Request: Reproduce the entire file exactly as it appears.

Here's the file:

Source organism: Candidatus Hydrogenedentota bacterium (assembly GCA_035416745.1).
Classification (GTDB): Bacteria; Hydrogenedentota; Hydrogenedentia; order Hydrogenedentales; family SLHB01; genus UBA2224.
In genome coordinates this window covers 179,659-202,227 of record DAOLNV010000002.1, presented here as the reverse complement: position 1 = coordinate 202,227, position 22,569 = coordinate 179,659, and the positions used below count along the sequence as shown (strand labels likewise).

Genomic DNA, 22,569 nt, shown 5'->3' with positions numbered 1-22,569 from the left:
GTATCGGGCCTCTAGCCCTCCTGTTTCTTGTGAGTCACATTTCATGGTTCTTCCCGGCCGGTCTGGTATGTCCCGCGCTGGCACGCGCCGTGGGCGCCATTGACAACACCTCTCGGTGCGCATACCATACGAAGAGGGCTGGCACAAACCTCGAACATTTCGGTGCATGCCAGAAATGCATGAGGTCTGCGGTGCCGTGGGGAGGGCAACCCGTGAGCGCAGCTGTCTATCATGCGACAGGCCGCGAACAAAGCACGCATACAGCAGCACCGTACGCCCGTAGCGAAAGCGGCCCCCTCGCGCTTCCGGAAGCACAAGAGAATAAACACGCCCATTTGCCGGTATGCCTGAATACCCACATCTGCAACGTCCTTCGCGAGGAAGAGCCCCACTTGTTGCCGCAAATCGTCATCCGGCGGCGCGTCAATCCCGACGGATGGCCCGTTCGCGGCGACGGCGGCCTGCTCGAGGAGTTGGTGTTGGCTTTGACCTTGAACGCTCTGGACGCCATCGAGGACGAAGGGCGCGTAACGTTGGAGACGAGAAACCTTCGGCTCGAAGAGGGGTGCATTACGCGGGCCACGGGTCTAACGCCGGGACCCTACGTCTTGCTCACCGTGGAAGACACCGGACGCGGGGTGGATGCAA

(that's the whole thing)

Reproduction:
Source organism: Candidatus Hydrogenedentota bacterium (assembly GCA_035416745.1).
Classification (GTDB): Bacteria; Hydrogenedentota; Hydrogenedentia; order Hydrogenedentales; family SLHB01; genus UBA2224.
In genome coordinates this window covers 179,659-202,227 of record DAOLNV010000002.1, presented here as the reverse complement: position 1 = coordinate 202,227, position 22,569 = coordinate 179,659, and the positions used below count along the sequence as shown (strand labels likewise).

Genomic DNA, 22,569 nt, shown 5'->3' with positions numbered 1-22,569 from the left:
GTATCGGGCCTCTAGCCCTCCTGTTTCTTGTGAGTCACATTTCATGGTTCTTCCCGGCCGGTCTGGTATGTCCCGCGCTGGCACGCGCCGTGGGCGCCATTGACAACACCTCTCGGTGCGCATACCATACGAAGAGGGCTGGCACAAACCTCGAACATTTCGGTGCATGCCAGAAATGCATGAGGTCTGCGGTGCCGTGGGGAGGGCAACCCGTGAGCGCAGCTGTCTATCATGCGACAGGCCGCGAACAAAGCACGCATACAGCAGCACCGTACGCCCGTAGCGAAAGCGGCCCCCTCGCGCTTCCGGAAGCACAAGAGAATAAACACGCCCATTTGCCGGTATGCCTGAATACCCACATCTGCAACGTCCTTCGCGAGGAAGAGCCCCACTTGTTGCCGCAAATCGTCATCCGGCGGCGCGTCAATCCCGACGGATGGCCCGTTCGCGGCGACGGCGGCCTGCTCGAGGAGTTGGTGTTGGCTTTGACCTTGAACGCTCTGGACGCCATCGAGGACGAAGGGCGCGTAACGTTGGAGACGAGAAACCTTCGGCTCGAAGAGGGGTGCATTACGCGGGCCACGGGTCTAACGCCGGGACCCTACGTCTTGCTCACCGTGGAAGACACCGGACGCGGGGTGGATGCAA